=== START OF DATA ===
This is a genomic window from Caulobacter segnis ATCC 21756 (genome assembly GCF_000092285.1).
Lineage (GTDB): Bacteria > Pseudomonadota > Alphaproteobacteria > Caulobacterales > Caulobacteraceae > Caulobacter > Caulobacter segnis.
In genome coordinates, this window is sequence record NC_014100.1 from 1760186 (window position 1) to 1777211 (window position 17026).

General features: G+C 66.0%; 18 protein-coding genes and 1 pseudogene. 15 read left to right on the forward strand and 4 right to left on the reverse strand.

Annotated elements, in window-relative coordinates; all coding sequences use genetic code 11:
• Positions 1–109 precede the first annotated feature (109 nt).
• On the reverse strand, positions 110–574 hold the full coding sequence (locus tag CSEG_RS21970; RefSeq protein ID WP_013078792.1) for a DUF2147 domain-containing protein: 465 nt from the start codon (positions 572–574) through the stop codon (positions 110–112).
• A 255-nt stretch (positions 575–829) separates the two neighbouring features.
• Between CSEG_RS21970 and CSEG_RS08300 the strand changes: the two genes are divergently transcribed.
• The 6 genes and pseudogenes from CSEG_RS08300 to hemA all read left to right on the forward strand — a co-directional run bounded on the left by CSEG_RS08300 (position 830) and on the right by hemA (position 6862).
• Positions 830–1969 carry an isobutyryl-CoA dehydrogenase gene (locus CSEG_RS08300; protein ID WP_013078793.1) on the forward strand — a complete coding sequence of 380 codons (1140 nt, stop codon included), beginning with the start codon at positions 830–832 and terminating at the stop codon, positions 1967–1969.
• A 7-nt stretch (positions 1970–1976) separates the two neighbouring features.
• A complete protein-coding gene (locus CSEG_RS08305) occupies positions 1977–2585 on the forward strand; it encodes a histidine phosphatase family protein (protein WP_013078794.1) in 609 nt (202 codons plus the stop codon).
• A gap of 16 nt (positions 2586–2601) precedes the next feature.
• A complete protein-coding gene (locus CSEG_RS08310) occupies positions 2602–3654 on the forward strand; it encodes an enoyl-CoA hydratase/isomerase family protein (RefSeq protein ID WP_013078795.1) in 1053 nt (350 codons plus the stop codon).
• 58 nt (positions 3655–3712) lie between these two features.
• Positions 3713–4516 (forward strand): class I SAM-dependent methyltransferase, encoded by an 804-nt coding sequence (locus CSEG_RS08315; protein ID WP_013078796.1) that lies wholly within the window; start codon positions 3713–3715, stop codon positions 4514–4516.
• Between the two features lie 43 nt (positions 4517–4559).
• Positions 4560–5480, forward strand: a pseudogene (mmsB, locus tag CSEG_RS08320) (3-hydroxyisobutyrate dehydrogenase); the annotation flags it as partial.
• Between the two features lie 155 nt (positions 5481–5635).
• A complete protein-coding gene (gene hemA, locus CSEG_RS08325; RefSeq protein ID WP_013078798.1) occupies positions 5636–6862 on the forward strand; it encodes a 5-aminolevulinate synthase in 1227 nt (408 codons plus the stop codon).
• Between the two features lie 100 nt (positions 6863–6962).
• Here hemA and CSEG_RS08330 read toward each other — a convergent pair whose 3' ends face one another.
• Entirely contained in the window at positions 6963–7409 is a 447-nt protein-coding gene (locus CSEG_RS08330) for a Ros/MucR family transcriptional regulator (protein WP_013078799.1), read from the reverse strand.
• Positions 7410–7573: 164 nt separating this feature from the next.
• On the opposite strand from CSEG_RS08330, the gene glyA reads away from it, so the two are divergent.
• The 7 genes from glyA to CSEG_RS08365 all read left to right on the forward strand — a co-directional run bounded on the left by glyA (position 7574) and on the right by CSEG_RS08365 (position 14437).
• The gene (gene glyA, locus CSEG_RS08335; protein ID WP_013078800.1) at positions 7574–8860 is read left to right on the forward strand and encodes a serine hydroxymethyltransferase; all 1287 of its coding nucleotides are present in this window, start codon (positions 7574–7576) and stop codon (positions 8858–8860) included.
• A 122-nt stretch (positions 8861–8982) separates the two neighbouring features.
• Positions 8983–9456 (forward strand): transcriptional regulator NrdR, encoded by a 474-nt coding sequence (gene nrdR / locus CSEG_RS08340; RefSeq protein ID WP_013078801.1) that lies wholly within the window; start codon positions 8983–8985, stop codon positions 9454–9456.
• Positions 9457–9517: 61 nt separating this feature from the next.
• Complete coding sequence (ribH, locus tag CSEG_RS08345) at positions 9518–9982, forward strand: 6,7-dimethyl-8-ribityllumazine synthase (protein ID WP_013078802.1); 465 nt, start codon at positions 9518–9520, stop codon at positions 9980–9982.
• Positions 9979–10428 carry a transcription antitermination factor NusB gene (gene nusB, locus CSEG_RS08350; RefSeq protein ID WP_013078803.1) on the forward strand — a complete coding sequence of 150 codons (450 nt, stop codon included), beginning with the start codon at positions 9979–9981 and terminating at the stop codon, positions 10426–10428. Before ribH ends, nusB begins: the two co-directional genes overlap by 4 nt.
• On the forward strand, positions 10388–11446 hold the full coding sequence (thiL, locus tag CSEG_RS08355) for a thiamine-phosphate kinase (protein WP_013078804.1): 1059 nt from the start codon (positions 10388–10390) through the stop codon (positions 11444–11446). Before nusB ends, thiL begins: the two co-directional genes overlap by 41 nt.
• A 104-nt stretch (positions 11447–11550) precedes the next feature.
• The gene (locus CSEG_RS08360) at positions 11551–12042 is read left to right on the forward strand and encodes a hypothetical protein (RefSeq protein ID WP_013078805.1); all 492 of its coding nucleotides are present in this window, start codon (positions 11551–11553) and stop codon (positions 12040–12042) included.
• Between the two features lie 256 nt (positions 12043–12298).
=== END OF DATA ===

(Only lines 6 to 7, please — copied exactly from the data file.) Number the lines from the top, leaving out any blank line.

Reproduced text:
• Positions 1–109 precede the first annotated feature (109 nt).
• On the reverse strand, positions 110–574 hold the full coding sequence (locus tag CSEG_RS21970; RefSeq protein ID WP_013078792.1) for a DUF2147 domain-containing protein: 465 nt from the start codon (positions 572–574) through the stop codon (positions 110–112).